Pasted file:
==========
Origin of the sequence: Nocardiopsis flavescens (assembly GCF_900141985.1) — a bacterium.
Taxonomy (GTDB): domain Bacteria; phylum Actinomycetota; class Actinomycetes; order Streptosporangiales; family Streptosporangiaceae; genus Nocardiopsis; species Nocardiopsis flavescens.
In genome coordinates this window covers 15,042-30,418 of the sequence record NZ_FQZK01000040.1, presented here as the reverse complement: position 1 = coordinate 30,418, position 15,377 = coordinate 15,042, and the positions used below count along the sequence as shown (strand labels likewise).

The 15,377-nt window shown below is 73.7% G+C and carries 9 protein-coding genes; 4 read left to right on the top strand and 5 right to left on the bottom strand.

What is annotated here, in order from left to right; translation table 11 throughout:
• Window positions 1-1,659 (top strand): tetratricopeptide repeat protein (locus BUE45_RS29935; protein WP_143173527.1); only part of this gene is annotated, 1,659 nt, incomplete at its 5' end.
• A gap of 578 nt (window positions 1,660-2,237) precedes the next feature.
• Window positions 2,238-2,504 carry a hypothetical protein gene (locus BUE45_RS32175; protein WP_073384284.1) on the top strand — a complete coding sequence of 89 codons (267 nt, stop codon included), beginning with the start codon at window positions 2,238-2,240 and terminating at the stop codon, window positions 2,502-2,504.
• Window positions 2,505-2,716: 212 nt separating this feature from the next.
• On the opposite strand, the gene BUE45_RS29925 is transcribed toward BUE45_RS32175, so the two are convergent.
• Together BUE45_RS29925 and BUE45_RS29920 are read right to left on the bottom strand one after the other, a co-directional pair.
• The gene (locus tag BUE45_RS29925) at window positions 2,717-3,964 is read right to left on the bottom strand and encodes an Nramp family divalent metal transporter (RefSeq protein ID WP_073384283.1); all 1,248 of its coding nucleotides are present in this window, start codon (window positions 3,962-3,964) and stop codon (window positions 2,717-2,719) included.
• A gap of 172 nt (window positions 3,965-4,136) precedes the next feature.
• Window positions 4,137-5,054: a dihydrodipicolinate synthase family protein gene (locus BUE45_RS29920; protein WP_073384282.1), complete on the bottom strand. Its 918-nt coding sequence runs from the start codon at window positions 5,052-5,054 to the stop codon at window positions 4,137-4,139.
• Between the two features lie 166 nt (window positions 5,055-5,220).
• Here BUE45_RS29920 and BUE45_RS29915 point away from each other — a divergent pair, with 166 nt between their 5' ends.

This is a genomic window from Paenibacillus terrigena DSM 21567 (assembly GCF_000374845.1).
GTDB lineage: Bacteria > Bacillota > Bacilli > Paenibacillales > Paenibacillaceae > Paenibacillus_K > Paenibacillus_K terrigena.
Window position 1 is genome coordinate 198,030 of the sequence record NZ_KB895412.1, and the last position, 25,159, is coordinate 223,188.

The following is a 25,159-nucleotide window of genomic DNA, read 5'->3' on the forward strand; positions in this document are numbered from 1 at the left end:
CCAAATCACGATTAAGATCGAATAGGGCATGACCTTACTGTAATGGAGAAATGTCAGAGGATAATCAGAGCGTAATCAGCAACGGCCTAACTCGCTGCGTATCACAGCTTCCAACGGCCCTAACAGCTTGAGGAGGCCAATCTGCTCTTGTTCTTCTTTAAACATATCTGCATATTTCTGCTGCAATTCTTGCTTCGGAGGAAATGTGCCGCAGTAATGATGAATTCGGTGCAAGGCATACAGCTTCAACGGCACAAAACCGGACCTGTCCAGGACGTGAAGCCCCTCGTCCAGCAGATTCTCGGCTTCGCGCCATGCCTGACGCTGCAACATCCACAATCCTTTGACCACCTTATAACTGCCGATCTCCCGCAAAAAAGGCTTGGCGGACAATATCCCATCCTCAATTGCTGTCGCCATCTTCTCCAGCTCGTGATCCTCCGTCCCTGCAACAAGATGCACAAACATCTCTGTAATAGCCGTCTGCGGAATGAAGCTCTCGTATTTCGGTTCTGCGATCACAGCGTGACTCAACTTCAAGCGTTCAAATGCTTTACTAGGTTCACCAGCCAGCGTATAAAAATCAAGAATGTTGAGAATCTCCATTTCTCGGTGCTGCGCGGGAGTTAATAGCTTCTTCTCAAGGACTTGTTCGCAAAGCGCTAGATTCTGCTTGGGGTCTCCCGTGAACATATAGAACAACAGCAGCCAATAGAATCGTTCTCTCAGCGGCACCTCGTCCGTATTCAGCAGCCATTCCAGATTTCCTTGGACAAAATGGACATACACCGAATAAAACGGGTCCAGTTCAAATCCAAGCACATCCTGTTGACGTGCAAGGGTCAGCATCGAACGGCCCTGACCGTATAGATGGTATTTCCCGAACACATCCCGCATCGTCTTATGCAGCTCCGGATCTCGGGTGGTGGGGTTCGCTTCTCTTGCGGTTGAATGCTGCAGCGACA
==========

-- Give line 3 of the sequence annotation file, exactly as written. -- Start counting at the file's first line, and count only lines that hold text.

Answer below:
In genome coordinates this window covers 15,042-30,418 of the sequence record NZ_FQZK01000040.1, presented here as the reverse complement: position 1 = coordinate 30,418, position 15,377 = coordinate 15,042, and the positions used below count along the sequence as shown (strand labels likewise).